In the mid-19th century, several groups of women (called women’s suffrage groups) in Britain were actively fighting for women to have voting rights. One of the very first of such groups was the National Union of Women’s Suffrage (NUWSS), which was established in 1897 by Millicent Fawcett. There were two waves of the suffrage groups. The main differences between the two groups were the methods they used to achieve their goals. The first group was known as the suffragists while the second was known as the suffragettes.
The struggle began in 1866 when a group of women managed to table a bill for allowing women to vote through two sympathetic Members of Parliament. However, the bill lost by 196 votes to 73. This attempt was the spark that ignited women all over Britain to establish suffrage societies. Eventually, 71 such groups merged to form the bigger and more recognized NUWSS under Fawcett.
This group decided to approach the struggle in a peaceful and civil manner. The members believed that education and peaceful argument could be used to negotiate for the voting rights of women. Consequently, the group employed techniques such as posters, petitions, public meetings, calendars, and leaflets to spread their message. By 1914, the group had an estimated membership of around 54,000 people.
However, the NUWSS obtained its leaders and members from the upper and middle rungs of society and was not advocating for voting rights of all women. Instead, the NUWSS wanted women who owned property or were in society’s middle-rung or higher to be granted voting rights. This mentality changed later on after senior members of the group began speaking out against the neglect that the women from the working class were receiving from the more privileged women. After this, working-class women began joining the NUWSS.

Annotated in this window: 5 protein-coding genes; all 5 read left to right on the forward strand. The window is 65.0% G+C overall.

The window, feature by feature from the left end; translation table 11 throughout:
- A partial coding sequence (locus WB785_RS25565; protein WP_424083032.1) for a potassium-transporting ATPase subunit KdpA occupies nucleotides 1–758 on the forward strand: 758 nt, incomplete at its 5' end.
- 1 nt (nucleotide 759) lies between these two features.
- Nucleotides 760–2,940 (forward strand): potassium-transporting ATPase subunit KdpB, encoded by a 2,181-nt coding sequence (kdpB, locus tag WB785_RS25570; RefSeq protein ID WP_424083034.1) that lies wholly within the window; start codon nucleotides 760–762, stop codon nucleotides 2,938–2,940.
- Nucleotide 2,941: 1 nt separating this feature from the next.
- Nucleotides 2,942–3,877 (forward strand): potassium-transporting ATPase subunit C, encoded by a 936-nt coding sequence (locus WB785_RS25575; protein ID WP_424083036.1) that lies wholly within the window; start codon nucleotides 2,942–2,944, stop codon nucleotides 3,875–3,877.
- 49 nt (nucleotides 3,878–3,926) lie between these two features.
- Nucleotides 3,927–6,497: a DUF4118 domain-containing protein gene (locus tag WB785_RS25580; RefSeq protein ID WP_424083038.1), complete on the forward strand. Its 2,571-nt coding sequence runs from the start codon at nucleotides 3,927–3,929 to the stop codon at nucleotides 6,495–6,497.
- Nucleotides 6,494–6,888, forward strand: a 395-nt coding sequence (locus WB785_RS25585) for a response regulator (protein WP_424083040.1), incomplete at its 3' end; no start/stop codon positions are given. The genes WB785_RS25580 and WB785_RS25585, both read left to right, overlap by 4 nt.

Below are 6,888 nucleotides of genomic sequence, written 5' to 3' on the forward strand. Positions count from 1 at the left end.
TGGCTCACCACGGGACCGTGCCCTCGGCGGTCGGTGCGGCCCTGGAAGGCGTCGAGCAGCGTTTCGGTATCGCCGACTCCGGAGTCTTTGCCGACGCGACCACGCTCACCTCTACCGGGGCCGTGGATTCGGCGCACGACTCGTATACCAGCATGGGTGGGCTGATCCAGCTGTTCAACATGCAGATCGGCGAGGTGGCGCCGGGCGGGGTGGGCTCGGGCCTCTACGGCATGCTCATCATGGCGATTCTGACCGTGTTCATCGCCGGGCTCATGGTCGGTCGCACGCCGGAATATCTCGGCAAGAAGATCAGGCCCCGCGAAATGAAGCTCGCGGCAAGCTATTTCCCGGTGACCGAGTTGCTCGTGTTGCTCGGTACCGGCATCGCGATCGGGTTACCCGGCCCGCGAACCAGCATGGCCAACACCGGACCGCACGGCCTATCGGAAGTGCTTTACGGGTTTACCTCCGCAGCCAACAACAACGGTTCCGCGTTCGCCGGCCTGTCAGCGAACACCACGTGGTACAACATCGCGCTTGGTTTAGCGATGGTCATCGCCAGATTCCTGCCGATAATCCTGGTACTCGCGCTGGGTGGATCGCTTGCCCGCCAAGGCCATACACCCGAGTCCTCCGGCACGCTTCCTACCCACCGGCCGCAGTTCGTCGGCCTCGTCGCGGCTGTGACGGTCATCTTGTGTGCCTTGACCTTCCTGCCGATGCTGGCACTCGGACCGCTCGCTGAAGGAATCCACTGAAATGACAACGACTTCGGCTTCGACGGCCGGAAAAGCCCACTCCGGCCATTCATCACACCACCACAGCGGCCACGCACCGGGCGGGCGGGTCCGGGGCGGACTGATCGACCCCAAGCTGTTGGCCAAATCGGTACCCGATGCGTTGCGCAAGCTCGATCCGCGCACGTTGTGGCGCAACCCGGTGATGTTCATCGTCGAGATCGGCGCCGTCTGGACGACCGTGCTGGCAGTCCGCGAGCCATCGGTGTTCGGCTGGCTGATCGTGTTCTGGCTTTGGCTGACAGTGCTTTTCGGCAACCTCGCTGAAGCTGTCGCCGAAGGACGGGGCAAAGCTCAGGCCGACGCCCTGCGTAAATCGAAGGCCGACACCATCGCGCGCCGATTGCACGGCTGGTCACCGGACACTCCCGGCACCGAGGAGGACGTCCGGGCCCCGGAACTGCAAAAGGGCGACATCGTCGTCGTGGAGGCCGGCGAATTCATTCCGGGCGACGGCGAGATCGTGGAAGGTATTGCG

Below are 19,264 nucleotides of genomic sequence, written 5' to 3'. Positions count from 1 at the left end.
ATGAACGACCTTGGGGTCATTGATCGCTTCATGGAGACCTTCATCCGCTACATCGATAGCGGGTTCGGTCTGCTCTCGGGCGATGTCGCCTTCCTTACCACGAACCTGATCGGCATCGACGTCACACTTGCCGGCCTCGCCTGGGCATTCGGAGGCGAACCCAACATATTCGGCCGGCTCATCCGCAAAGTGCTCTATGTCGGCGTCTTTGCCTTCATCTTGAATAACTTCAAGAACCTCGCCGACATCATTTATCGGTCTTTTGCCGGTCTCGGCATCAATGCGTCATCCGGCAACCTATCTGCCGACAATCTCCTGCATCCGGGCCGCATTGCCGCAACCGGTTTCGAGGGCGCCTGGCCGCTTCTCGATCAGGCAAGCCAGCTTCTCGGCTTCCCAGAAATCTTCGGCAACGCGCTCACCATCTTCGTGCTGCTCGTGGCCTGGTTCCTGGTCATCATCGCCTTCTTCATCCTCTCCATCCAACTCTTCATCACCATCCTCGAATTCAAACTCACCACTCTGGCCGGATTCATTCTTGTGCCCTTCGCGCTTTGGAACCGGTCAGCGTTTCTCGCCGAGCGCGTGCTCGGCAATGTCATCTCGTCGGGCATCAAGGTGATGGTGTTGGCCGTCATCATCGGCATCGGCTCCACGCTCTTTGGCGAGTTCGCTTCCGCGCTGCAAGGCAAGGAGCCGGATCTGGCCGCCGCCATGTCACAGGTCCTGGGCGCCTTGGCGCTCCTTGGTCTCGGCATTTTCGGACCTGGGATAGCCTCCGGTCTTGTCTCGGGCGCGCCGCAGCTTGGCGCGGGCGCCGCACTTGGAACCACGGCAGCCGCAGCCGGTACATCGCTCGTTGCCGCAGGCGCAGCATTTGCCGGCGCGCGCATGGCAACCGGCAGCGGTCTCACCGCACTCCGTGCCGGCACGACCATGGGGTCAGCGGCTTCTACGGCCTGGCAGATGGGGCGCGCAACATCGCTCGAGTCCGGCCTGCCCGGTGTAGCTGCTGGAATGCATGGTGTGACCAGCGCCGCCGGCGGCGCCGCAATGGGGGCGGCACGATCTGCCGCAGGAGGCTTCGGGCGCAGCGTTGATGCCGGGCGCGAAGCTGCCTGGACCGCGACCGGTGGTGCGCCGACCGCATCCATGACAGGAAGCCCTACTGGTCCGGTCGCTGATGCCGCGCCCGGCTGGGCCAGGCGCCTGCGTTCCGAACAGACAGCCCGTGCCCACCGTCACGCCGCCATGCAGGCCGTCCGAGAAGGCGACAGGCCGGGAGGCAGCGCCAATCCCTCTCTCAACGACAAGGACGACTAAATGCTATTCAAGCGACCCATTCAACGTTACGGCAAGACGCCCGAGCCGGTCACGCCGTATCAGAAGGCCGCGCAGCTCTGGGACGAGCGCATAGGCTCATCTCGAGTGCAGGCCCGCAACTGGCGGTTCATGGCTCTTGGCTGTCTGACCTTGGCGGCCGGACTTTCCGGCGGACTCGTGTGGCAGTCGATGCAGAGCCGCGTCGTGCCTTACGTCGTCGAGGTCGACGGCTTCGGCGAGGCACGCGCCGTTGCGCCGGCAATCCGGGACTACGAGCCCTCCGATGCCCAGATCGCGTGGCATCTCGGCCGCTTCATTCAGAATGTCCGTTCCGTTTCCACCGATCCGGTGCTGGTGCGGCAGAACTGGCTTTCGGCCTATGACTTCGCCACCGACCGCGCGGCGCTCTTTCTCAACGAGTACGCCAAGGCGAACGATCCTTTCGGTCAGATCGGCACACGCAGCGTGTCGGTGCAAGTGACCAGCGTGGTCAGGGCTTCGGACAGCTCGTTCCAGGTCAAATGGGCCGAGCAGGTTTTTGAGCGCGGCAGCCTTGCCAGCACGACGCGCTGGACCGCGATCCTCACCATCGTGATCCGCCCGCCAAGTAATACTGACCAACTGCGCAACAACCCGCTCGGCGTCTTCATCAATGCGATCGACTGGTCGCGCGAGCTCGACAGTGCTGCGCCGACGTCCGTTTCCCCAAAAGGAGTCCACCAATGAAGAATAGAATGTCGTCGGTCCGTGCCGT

From the standpoint of a certain group of women in the NUWSS campaign, the organization failed in achieving its goal. These women believed that the path to securing voting rights for women did not lie in peaceful methods. Instead, this group was convinced that a militant approach would do the trick. Using the slogan “Deeds not Words,” the suffragettes group known as the Women’s Social and Political Union (WSPU) was formed in 1903. Led by Emmeline Pankhurst and her two daughters, the group eventually grew and absorbed several other groups that were working towards a similar goal in Britain, including women from the working class.
The WSPU employed techniques such as disruption of public gatherings, chaining themselves to railings, and damaging public property. In fact, one of them, Emily Davison, died from injuries after she got in front of the King’s horse in 1913 at the Epson Derby. The rowdy women were arrested several times. While in prison, they resorted to methods such as hunger strikes in order to be released.
Voting rights for women were not granted until after World War I. Even then, only a select group of women could vote. British women over the age of 21 were granted the right to vote in 1928. World War I also brought a stop to the campaigns by both the suffragettes and suffragists.